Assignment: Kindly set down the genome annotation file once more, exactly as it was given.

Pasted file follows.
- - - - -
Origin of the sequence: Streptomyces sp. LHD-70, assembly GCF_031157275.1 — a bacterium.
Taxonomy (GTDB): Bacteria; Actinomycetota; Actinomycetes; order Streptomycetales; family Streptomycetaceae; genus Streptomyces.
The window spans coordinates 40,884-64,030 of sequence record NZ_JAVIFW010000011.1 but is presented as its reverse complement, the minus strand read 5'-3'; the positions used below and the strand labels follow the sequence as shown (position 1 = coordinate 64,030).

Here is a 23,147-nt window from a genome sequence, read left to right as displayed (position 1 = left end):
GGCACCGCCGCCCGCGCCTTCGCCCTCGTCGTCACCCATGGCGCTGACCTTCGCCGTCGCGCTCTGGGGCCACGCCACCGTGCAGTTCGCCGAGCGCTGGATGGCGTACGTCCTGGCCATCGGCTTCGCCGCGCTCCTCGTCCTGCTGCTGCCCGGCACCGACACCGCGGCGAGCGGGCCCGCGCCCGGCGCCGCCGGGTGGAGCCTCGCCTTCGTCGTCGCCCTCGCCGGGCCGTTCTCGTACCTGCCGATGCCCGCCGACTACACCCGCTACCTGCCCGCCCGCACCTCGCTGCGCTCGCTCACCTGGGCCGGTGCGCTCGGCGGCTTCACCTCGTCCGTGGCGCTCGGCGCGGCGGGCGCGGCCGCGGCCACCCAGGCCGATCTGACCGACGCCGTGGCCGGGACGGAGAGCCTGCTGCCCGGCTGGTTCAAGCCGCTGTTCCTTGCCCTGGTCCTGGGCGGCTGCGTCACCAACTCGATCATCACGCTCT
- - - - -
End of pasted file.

Origin of the sequence: Streptomyces sp. LHD-70, assembly GCF_031157275.1 — a bacterium.
Taxonomy (GTDB): Bacteria; Actinomycetota; Actinomycetes; order Streptomycetales; family Streptomycetaceae; genus Streptomyces.
The window spans coordinates 40,884-64,030 of sequence record NZ_JAVIFW010000011.1 but is presented as its reverse complement, the minus strand read 5'-3'; the positions used below and the strand labels follow the sequence as shown (position 1 = coordinate 64,030).

Here is a 23,147-nt window from a genome sequence, read left to right as displayed (position 1 = left end):
GGCACCGCCGCCCGCGCCTTCGCCCTCGTCGTCACCCATGGCGCTGACCTTCGCCGTCGCGCTCTGGGGCCACGCCACCGTGCAGTTCGCCGAGCGCTGGATGGCGTACGTCCTGGCCATCGGCTTCGCCGCGCTCCTCGTCCTGCTGCTGCCCGGCACCGACACCGCGGCGAGCGGGCCCGCGCCCGGCGCCGCCGGGTGGAGCCTCGCCTTCGTCGTCGCCCTCGCCGGGCCGTTCTCGTACCTGCCGATGCCCGCCGACTACACCCGCTACCTGCCCGCCCGCACCTCGCTGCGCTCGCTCACCTGGGCCGGTGCGCTCGGCGGCTTCACCTCGTCCGTGGCGCTCGGCGCGGCGGGCGCGGCCGCGGCCACCCAGGCCGATCTGACCGACGCCGTGGCCGGGACGGAGAGCCTGCTGCCCGGCTGGTTCAAGCCGCTGTTCCTTGCCCTGGTCCTGGGCGGCTGCGTCACCAACTCGATCATCACGCTCT